Death in Samarra

In “The Appointment in Samarra,” W. Somerset Maughan uses personification to show that everyone has an appointment with death; no matter how many times he or she tries to avoid it.   This is shown in the story where the servant tried to avoid his appointment with death by fleeing to Samarra.   However, as the story unfolds, we learn that Samarra is the city where he is scheduled to meet with death.   The fear of death plays a major role throughout this story.
Death is personified as a woman in the story.   The author uses a person to portray death to show that there is a connection between the nature of death and mankind.   For example, the statement, “Master, just now when I was in the marketplace I was jostled by a woman in the crows and when I turned I saw it was Death that jostled me,” shows how death can blend in amongst everyone else without being noticed.   The story also suggests that death is approachable, and willing to carry a conversation.   This is shown in the statement, “Then the merchant went down to the marketplace and he saw me standing in the crowd and he came to me….”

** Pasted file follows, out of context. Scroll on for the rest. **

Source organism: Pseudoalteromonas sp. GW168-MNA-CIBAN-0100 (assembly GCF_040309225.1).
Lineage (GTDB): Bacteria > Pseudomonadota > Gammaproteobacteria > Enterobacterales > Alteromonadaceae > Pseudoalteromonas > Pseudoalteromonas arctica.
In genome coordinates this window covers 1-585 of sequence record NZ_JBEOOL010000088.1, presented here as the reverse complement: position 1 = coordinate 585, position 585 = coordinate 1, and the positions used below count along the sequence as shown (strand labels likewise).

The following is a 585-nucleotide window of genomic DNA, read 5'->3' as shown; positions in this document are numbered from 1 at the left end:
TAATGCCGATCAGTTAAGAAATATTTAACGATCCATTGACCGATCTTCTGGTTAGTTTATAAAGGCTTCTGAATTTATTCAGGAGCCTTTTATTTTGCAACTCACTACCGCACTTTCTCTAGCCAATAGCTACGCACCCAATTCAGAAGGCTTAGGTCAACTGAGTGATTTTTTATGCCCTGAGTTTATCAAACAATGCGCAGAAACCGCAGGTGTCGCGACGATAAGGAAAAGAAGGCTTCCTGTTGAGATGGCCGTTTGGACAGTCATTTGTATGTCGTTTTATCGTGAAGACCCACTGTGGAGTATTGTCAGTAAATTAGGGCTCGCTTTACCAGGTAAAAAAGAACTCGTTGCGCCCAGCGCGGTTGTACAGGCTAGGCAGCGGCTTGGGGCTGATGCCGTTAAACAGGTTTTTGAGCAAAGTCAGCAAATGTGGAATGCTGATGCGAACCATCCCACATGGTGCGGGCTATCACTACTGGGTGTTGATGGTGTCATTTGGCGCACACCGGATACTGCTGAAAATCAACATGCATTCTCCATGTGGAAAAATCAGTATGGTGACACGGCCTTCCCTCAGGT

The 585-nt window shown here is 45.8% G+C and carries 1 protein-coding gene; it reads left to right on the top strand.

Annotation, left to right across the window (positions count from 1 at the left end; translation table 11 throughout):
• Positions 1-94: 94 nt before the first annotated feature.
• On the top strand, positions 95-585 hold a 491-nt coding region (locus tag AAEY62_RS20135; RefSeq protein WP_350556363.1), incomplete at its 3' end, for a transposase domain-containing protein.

In society, death is viewed as a part of life that shouldn’t be talked about.   It is sought out to be unknown and heartless.   Society also sees death as a threat.   It is portrayed as a cold-hearted monster, like the Grim Reaper.   However, in the story, death is the opposite of what society’s conception of death is.   She is portrayed to be non-threatening and something to not be feared, but avoided.   The author shows this by having the servant flee Bagdad when he ran into her in the marketplace.   In the statement, “Why did you make a threatening gesture to my servant when you saw him in the marketplace this morning ?” the merchant shows no fear of confronting death, but actually walking up to her as if she was a regular person.   When we think of death in western culture, we imagine a masculine force.   However, the author avoids this traditional thought by gearing away from the male...